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Far more than an incident

OVER THE PAST 100 years Tiananmen Square in Beijing has played host to history defining events, which have been both controversial and subject to considerable government interpretation. In one particular case, even a reversal of verdict.
In 1919, as people were beginning to assert themselves as self-determining with a popular power base rather than an elitist one, a mass gathering in the famed square on May 4 cited what was called government weakness in giving into Japan in the Versailles Treaty.
Students massed in the square sparking what was to evolve into a national movement, becoming the lynchpin of the New Culture Movement. However short-lived the movement was, it has been regarded as patriotic and spawned many social leaders of the ensuing decades.
Without doubt the most significant act of the last century occurred when on 1 October 1949 Mao Zedong stood in the famed square and proclaimed the establishment of the People’s Republic of China.
A period of reorganisation in society followed, but on 5 April 1976 an incident sparked by the faculty at the respected Nanjing University began a movement to counter the disaster of the Cultural Revolution and the Gang of Four.
Angered at the removal of a temporary memorial to the late Zhou Enlai, who had struggled against the infamous gang, people of all ranks in society had come to honour him on the previous day, but by the following morning, all signs of the outpouring of respect and love had been removed.
Up to 100,000 people were involved in a day of violence, during which police vehicles were set on fire in a display of anger over the treatment of Zhou’s memorial, revolt against Mao’s policies and concern over the nation’s future.
Initially condemned as counterrevolutionary and instrumental in bringing down Deng Xiaoping, Deng was later reinstated and instrumental in redescribing the counterrevolutionary verdict as patriotic!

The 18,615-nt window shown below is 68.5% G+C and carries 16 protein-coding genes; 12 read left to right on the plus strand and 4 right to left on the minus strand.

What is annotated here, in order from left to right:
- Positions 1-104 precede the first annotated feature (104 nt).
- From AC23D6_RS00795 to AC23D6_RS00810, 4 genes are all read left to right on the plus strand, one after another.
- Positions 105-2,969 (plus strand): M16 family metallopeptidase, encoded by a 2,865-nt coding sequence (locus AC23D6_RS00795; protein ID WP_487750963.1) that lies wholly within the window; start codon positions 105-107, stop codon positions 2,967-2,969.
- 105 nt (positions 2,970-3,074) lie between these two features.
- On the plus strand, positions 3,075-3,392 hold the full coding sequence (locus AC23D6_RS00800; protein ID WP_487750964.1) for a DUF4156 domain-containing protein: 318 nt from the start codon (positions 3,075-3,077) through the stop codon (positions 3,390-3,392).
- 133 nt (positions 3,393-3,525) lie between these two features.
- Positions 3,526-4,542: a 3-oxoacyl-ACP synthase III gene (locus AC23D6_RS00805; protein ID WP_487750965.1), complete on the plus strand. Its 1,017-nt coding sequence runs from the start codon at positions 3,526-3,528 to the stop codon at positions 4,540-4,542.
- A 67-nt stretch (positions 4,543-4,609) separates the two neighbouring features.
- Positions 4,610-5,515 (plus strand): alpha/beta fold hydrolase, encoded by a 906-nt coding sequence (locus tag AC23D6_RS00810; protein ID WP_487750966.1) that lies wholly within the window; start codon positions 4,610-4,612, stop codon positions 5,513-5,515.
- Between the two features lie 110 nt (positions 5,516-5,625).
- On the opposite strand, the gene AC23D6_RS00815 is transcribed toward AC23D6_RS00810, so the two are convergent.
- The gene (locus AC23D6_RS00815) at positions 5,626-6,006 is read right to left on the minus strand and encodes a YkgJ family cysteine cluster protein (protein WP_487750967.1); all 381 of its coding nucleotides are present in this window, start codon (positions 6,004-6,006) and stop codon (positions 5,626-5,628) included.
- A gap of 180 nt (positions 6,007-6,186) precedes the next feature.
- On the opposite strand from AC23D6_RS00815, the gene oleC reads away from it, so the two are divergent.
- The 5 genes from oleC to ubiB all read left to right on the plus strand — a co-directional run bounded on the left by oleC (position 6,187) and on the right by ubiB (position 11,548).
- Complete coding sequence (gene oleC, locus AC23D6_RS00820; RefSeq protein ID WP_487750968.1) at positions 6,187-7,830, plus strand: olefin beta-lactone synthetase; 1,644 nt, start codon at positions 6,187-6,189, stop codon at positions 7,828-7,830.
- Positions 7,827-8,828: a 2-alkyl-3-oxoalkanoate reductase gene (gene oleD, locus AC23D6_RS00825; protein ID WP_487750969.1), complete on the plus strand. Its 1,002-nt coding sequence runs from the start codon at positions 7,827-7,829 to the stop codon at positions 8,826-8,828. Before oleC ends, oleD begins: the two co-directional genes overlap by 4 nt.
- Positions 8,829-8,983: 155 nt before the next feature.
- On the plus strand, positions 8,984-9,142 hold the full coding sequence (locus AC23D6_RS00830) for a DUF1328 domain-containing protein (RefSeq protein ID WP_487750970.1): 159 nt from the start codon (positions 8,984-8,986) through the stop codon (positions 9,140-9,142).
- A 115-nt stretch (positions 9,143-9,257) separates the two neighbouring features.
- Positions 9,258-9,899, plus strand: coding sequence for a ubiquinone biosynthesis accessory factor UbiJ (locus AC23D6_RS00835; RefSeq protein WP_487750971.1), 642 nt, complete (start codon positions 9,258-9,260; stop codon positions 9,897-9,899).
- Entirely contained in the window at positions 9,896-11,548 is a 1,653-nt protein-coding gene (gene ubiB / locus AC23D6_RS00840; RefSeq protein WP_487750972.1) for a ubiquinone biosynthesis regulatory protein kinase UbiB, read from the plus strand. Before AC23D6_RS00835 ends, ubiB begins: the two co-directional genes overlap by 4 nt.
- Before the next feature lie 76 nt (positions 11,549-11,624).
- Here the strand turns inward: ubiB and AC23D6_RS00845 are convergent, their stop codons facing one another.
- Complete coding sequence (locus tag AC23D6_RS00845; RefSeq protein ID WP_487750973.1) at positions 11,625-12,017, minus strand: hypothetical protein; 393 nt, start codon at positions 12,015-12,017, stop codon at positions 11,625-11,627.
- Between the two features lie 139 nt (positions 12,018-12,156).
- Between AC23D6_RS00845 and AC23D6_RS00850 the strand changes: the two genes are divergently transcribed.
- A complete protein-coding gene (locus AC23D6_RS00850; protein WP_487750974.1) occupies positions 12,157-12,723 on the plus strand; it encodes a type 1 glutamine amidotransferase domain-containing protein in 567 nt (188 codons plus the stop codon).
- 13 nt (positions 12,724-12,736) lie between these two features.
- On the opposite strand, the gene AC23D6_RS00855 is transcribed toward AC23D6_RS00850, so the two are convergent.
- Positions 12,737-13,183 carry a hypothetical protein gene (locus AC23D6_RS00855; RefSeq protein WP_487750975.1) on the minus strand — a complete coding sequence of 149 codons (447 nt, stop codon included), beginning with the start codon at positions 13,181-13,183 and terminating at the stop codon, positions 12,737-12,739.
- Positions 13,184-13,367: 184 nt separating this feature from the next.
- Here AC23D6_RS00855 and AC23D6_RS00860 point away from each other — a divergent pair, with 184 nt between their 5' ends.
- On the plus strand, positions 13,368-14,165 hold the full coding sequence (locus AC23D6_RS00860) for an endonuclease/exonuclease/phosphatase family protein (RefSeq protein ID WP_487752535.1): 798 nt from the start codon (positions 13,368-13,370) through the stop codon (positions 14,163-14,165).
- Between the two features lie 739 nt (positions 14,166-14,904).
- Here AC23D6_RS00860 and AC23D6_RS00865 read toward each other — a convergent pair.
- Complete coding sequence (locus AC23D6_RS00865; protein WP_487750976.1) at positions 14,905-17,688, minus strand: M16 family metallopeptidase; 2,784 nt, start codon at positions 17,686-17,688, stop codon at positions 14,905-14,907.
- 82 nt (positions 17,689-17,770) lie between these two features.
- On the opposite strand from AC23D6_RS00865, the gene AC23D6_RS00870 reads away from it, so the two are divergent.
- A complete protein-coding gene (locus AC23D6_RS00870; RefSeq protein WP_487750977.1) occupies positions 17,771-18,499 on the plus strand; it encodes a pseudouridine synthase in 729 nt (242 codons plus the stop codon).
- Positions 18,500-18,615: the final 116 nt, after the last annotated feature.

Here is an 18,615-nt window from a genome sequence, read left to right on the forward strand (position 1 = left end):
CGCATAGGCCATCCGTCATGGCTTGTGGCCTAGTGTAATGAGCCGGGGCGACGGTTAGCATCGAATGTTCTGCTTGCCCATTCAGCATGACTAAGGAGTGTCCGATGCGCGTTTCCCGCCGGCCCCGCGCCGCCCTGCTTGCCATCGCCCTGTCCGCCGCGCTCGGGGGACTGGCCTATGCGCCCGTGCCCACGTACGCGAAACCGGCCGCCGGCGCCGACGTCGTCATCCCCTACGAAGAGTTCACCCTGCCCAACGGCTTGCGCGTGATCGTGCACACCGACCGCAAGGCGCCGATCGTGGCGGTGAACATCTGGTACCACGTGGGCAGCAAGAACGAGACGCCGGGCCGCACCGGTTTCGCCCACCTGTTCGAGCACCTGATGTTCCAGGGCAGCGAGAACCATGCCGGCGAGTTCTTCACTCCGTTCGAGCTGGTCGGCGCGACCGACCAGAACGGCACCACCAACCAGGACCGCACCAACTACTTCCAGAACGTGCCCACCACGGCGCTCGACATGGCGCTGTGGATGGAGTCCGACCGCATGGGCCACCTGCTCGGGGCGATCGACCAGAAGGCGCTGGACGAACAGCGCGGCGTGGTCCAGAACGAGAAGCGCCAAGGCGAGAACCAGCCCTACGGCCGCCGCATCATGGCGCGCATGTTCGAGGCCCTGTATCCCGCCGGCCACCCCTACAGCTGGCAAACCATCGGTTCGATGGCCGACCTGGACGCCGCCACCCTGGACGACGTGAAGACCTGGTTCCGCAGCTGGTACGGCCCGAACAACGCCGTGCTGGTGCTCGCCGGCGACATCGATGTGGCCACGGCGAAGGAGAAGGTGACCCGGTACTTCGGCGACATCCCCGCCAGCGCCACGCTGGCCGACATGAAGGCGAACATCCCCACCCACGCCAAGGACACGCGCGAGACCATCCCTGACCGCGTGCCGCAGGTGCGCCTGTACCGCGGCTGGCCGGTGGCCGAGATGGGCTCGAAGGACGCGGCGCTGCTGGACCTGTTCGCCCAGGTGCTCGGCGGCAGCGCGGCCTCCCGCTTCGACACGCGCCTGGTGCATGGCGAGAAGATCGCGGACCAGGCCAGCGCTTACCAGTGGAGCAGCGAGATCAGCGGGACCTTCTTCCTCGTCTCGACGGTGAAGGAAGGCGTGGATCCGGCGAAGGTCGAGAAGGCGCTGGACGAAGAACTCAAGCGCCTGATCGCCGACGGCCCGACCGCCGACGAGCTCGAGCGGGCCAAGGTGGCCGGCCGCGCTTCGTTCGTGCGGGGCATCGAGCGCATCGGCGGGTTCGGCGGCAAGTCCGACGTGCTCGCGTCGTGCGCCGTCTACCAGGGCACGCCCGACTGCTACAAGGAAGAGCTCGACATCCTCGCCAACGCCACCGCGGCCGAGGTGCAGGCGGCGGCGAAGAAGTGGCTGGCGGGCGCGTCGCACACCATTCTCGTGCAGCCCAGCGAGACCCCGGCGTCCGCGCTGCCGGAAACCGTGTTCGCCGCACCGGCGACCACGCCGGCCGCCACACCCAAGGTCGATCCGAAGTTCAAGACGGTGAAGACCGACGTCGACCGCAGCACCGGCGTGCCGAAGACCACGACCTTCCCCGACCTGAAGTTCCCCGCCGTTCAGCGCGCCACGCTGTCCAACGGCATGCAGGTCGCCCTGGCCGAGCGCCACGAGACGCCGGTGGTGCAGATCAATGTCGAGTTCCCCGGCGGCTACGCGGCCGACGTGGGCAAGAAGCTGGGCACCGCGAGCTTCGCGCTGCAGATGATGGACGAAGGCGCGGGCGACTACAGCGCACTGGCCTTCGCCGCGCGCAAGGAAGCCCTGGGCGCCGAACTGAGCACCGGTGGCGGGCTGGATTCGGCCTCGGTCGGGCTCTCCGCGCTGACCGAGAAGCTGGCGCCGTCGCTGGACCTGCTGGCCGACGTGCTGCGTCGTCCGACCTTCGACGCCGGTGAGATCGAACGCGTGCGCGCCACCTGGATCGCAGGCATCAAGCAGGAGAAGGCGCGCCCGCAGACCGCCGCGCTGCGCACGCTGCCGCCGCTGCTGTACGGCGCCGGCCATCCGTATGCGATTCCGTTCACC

But in 1989, another student gathering occurred in what is known in China as the June 4 Incident. What had been referred to as the ’89 Democracy Movement has become better remembered as the Tiananmen Square Massacre, after troops and tanks forcibly cut a swathe through the massed protesters.
At its peak, around one million people from various walks in life had gathered, loosely united around calls for greater government accountability, freedom of speech and media, and grass roots participation in policy making to counter what was seen as a stagnant political, educational and economic system.
But its mortal sin was challenging the legitimacy of the one-party rule and on June 4, the government moved and Deng, who had been the hero in 1976 and later rehabilitated the condemned, became the devil in the ensuing bloodshed.
Despite repeated calls, Beijing has doggedly resisted any change in its condemnatory stance against those who took part and the backwash is still felt in this century in the curtailment of political expression, media and religious freedom and lack of protection of human rights.
But as the Tiananmen Incident of 1976 shows, reversal of judgement does have precedent and even in China can be a possibility. But as the backwash of what was far more than an incident on June 4 begins to impact more and more on Hong Kong, the Tiananmen Vigil in Victoria Park takes on a much greater significance. JiM